CPAP and/or OAT. CPAP or Continuous Airway Pressure delivers
room air under pressure through the nose via a nasal mask.
The pressure forces the upper airway open and prevents obstruction.
CPAP is considered to be the gold standard or most effective
treatment of OSA, however, non-compliance to CPAP therapy ranges from 29 to 83 percent. Surgical treatments available
include the Uvulopalatopharyngoplasty (UPPP), which
carries a 50 percent success rate and includes removal of the soft
palate including the uvula and excess pharyngeal tissue.
Maxillary/mandibular advancement (MMA) is another form of
surgery to reposition the jaw forward to increase the size of the
airway. Non-surgical management of OSA includes the use of
oral appliance therapy (OAT), with an FDA-approved medical
device, a good choice to resolve OSA and snoring and a good
alternative when CPAP or surgery fall short. What is our role
as a dentist? We can provide screenings for our patients and
referrals when necessary. We can provide and monitor oral appliance
therapy as part of the treatment with the physician, and
monitor and treat potential side effects of appliance therapy
and follow up.
You can start today by asking your patients these questions:
- Do you snore?
- Have you ever been diagnosed with sleep apnea?
- Have you ever had an overnight sleep study?
- Do you or have you used a CPAP?
- Do you wake up in the morning with a headache?
- Have you ever been told you gasp for air or suddenly stop
breathing while sleeping?
You may also introduce sleep medicine into your practice by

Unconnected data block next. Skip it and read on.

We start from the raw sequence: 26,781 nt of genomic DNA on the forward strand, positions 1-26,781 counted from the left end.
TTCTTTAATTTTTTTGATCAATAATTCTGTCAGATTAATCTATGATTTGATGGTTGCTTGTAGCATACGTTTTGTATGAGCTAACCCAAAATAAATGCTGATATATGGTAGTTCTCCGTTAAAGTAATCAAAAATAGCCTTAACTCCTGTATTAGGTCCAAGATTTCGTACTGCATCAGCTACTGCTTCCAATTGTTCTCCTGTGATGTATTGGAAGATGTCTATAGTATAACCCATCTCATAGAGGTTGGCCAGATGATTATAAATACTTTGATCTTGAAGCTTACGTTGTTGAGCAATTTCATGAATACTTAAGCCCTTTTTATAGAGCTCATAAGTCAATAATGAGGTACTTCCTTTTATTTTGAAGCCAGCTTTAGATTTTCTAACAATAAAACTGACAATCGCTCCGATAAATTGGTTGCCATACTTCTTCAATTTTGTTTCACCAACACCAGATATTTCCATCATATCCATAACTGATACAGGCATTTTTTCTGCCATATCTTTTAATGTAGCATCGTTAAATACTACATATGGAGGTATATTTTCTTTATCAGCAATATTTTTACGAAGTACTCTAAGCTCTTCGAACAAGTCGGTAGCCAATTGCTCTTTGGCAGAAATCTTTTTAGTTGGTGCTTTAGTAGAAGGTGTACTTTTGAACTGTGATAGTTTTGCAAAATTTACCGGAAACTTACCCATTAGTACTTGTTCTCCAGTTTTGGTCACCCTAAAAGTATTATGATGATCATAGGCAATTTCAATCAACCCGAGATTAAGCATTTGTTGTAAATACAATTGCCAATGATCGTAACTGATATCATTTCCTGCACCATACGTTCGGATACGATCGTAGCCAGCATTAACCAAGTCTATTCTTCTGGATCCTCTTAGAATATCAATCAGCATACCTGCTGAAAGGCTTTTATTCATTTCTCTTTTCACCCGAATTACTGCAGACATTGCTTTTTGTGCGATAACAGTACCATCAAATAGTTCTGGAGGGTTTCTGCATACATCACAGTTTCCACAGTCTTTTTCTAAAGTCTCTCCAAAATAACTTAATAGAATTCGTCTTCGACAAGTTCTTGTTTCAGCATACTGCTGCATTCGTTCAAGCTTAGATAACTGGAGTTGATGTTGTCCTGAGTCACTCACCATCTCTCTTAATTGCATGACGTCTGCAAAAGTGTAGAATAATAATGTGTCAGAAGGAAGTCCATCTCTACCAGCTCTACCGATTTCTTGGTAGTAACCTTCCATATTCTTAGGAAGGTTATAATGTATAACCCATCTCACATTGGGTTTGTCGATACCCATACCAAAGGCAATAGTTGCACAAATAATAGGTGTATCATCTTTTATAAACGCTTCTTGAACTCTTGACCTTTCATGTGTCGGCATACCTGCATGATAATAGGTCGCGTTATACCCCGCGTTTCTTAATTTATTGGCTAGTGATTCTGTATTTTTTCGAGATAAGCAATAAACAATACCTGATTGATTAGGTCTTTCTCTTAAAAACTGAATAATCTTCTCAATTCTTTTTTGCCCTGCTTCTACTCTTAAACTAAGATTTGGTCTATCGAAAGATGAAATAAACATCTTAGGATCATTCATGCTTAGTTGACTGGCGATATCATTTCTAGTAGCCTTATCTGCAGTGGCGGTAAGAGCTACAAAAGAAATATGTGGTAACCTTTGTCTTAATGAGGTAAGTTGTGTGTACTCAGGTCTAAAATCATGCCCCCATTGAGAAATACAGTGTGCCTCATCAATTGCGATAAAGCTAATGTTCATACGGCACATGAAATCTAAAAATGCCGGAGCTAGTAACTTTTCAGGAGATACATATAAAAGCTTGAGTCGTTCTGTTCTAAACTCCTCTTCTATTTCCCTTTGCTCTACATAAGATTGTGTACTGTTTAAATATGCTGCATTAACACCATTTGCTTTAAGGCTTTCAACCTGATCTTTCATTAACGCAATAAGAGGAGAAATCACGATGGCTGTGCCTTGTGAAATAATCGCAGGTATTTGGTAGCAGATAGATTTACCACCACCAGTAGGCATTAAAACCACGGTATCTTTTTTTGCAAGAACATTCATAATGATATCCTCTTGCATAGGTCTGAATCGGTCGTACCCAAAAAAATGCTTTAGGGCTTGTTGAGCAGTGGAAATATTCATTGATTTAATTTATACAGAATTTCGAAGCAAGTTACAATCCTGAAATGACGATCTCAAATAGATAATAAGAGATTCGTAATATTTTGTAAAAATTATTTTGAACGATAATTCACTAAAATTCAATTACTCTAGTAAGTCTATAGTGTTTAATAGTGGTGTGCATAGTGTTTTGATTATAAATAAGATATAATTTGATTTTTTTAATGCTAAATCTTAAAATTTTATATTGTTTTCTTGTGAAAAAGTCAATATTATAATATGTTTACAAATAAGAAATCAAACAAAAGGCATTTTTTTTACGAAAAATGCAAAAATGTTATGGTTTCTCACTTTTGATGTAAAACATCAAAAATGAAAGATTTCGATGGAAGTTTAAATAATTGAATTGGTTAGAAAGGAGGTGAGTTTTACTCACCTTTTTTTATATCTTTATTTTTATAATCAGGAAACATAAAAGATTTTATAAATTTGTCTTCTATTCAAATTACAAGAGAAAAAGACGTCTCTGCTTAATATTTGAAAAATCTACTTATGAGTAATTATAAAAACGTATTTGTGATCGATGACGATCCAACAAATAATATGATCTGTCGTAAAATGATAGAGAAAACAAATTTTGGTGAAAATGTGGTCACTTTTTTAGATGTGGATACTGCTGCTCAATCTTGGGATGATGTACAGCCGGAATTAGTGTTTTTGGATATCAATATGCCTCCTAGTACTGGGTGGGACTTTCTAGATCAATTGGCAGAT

giving your patients an Epworth Sleepiness Questionnaire, the
standard screening tool used by physicians to determine the
need for a sleep study. Medical insurance companies also use the
Epworth as part of the documentation needed for reimbursement
of CPAP or oral appliances.
We can evaluate:
- Neck size, making note of men with 17-inch or greater
size neck and women with greater than 15.5-inch neck
- Size and scalloping of the tongue
- Length of the palate
- Size of the uvula
- Crowding of the oropharyngeal area
Consider OSA to be a medical condition with a dental solution
and a physician leading the treatment. Add years to your
- 1. Chest 2006; 130, 780-786.
- Sleep, 20(9) 705-706 c. 1997
- Young Sleep 20(8) 608-13, 1997.
- Kennedy et al., 2004
- Sinha & Guilleminault, 2010.
- NIH News, April 08, 2010
- Troxel WM, Buysse DJ, Matthews KA, Kip KE, Strollo PJ, Hall M, Drumheller O, Reis SE. Sleep. 2010
- S. Scott, K. Ah-See, H. Richardson. Clinical Otolaryngology & Allied Sciences. 2003 Feb; 28 (1): 18-21.
Dr. John H. Tucker has maintained a private practice in Erie, Pennsylvania since 1982. He is a graduate of the University of Pittsburgh School of
Dental Medicine. He has completed the Boston Seminars in Implant Dentistry with Dr. Paul Schnitman, the University Of Buffalo Esthetic
Dentistry Program, and all levels of the Dawson Center for Advanced Dental Study, and the University Of Buffalo Patient Mastery Program. In
2005 he was awarded a Certificate of Proficiency in Esthetic Dentistry from the University of Buffalo.